Bridge In Dublin
My summer tour of Ireland began in Dublin, where I played at the outstanding Regent Bridge Club. In today’s deal, my partner slipped on defense. To see if you can do better, cover the West/South cards. Defend as East.
Against five clubs, West leads the J: king, ace, deuce. What next?

Dlr: West ♠ K 6 2
Vul: All K
A 10 9 8 5 4
♣ J 5 3
♠ A 5 4 ♠ J 10 8 3
J 10 8 6 5 A Q 7 4 3
K 6 Q 7 3 2
♣ 9 6 2 ♣ —
♠ Q 9 7
9 2
♣ A K Q 10 8 7 4
West North East South
Pass 1 1 2♣
3 4♣(!) Pass 5♣
All Pass

Opening lead J
To beat this contract — and since not every North-South will reach game, you may need to beat it to avoid disaster — West must hold the ♠A, but unless you have a diamond or trump trick coming (unlikely), you will need two spades.


If declarer has enough entries to set up and run the diamonds, you are sunk. But if West had a singleton diamond, he might have led it. If South has one and can’t use the diamonds, he may have unavoidable spade losers.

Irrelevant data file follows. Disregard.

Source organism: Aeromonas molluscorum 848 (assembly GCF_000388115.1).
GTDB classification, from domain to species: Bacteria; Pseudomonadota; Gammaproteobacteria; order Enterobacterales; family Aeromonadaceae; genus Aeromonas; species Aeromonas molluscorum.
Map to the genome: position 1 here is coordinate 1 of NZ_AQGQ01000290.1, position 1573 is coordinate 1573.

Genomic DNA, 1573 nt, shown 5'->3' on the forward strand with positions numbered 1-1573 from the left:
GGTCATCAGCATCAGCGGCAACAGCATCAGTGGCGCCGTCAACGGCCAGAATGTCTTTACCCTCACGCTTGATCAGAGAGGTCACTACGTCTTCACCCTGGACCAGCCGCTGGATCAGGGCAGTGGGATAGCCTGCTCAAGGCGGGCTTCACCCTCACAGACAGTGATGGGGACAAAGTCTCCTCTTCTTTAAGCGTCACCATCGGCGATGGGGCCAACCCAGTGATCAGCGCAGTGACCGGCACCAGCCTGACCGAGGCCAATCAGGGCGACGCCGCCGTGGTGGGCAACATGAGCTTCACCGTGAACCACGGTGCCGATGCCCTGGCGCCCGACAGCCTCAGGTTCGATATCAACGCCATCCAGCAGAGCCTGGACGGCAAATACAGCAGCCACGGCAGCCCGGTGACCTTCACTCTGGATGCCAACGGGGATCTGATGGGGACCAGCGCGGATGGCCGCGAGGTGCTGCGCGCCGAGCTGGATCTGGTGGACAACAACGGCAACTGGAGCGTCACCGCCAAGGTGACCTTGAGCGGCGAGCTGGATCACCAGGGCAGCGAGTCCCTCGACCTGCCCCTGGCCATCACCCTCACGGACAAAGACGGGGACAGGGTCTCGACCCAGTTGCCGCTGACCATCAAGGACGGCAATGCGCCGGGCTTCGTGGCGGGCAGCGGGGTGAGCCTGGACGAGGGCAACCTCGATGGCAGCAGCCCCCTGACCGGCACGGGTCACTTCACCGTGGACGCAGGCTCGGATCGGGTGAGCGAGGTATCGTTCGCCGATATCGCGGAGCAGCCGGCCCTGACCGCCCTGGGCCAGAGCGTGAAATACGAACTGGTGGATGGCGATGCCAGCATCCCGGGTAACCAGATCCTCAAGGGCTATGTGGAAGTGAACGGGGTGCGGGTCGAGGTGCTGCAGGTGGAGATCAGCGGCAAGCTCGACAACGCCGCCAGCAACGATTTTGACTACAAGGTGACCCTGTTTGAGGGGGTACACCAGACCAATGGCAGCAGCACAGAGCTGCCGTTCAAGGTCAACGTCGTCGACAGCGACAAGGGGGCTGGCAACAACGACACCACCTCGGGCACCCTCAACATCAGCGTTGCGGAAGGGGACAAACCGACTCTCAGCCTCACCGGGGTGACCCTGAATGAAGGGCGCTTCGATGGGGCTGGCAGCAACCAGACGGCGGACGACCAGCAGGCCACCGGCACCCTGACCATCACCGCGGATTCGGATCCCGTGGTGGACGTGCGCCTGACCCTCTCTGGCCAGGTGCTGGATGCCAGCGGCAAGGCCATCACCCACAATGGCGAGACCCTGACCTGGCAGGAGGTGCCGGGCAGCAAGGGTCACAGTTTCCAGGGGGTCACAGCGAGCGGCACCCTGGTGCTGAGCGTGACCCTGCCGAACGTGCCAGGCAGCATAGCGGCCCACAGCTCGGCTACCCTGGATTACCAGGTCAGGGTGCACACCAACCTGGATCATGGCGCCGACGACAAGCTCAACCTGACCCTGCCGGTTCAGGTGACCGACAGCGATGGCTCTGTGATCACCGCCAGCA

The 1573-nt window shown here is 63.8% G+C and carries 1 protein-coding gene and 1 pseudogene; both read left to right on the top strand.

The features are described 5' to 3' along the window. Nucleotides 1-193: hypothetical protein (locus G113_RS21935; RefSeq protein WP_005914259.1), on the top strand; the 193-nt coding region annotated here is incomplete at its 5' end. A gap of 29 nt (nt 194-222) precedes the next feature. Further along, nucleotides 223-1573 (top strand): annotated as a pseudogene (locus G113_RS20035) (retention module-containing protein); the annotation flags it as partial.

At Trick Two, return a passive heart. As the cards lay, South must lose two spades. At my table, East shifted to the ♠J: seven, five, king. Declarer later led a spade to his nine and made his game.

Daily Question

You hold: ♠A 5 4   J 10 8 6 5   K 6    ♣9 6 2.
Your partner opens 1, you respond 1 and he bids 1♠.
What do you say?
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[su_spoiler title=”ANSWER” open=”no” style=”default” icon=”plus” anchor=”” class=””]You have no good call. To pass is possible — partner’s 1♠ is not forcing — but he could have 18 points, and you might miss a game. A rebid of 2 would require a longer or much stronger suit. As the lesser evil, try 1NT despite the lack of a club trick. At least your pattern is balanced.[/su_spoiler]